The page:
Presented in Figure 6 is the path of light rays through a calcite crystal. The crystal is illustrated with the optical axis traveling from the upper left hand corner. The ordinary light ray is refracted without any deviation from normal incidence as if traveling through an isotopic medium. The extraordinary ray direction deviates in the principal section, even for normal incidence, hence the name. The c-axis is the axis of symmetry of the index ellipsoid, depicted near the upper left hand corner. Calcite is a negatively birefringent crystal, rendering the ordinary ray the slow wave, which always vibrates in a plane perpendicular to the principal section. In contrast, the extraordinary wave vibrates in the principal section along the direction of the optical axis. Not only is the light split into two, but each ray vibrates in a unique direction, with the electric vectors perpendicular to each other. The extraordinary ray always vibrates in the plane that joins it and the ordinary ray, and the ordinary ray always vibrates at right angles to this direction.

When the crystal is oriented such that the precessing extraordinary ray image appears on top (see Figure 5), the direction of vibration of the extraordinary ray is in the direction joining it and the ordinary ray image, namely up and down. The ordinary ray's electric vector is horizontal. When the crystal is viewed through a polarizer that transmits waves with horizontally oscillating electric fields, the top image (generated by the extraordinary rays) should disappear. However, if the crystal is viewed through a polarizer that transmits only electric fields with vertical vibrations, the bottom image (generated by the ordinary rays) will disappear.

A useful tool for examination of polarized light is a pair of Polaroid sunglasses, which contain inexpensive sheets of polarized lens material. In ordinary light, these sunglasses show no apparent anisotropy, even when they are oriented in different directions. However, if one observes the surface of a body of water or the glare on a road or painted surfaces, the polarized reflected light is removed by the polarized lens material. Light that is reflected from the water surface (or other non-conducting material) is plane-polarized, especially at a particular angle of incidence, often termed the Brewster angle. Light reflected at the Brewster angle is polarized so the electric vector is vibrating parallel to the surface from which it was reflected, not perpendicular to that surface.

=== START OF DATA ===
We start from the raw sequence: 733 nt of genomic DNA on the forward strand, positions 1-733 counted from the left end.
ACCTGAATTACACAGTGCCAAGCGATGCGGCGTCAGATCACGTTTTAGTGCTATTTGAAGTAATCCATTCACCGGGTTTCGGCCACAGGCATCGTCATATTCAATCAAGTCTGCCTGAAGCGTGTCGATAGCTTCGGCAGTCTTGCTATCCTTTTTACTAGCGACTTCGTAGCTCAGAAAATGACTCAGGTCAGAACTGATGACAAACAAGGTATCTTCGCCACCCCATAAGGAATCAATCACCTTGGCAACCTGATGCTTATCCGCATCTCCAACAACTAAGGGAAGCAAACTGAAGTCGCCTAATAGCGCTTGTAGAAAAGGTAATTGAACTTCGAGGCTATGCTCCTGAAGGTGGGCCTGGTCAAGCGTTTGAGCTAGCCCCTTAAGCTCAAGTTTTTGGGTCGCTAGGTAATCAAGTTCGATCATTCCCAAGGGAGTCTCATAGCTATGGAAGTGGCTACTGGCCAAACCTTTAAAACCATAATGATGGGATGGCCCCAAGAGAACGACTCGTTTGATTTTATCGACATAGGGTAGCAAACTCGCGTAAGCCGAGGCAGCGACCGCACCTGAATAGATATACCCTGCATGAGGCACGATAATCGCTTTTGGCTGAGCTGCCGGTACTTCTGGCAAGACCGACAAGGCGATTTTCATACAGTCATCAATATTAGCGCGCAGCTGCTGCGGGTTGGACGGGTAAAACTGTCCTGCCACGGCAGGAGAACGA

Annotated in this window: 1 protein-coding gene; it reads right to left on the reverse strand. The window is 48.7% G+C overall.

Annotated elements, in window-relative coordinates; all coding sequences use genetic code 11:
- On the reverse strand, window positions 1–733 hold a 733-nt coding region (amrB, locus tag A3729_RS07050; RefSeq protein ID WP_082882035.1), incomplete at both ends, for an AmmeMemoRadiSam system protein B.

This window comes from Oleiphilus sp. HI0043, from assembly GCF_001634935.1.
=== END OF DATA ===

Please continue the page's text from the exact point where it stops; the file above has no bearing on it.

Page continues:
This behavior can be explained from a series of equations by Fresnel, but perhaps an easier method is to employ the stick model first proposed by Robert W. Wood. Consider a stick of wood in place of the electric vector. If the wood impacts a water surface at an angle, the stick slides into the water and is not reflected. However, if the stick lands parallel to the water surface, it can bounce back. Because in nature, horizontal surfaces are almost exclusively encountered, it will be a horizontal vibration that is reflected. To minimize or cut glare, Polaroid sunglasses are designed to remove the horizontal vibrations and transmit the electric vector that is vibrating vertically. Thus, polarized sunglasses, or the simple polarizing elements derived from them, represent a useful standard for transmission of the electric vector (see Figure 5).

Interactive Java Tutorial
Polarization of Light
Explore how light travels through a polarizing material, where a selected vibration plane is passed by the polarizer and electric vectors vibrating in all other orientations are blocked. 

The concept of utilizing transparent polarized materials to determine the electric vector directions for the extraordinary and ordinary rays in calcite is presented in Figure 5(a) and (c). When the polarizing elements are oriented so that light waves having electric vectors in the vertical direction are transmitted, those waves having similar vectors in the horizontal direction are absorbed. Polarizers superimposed over calcite crystals in Figure 5(a) and (c) are oriented so that the vertical electric vectors are transmitted. The calcite crystal in Figure 5(a) is oriented so that the extraordinary ray is transmitted, but the ordinary ray is absorbed by the polarizer. At an intermediate angle (not illustrated), both images are partially transmitted following the cosine-squared law.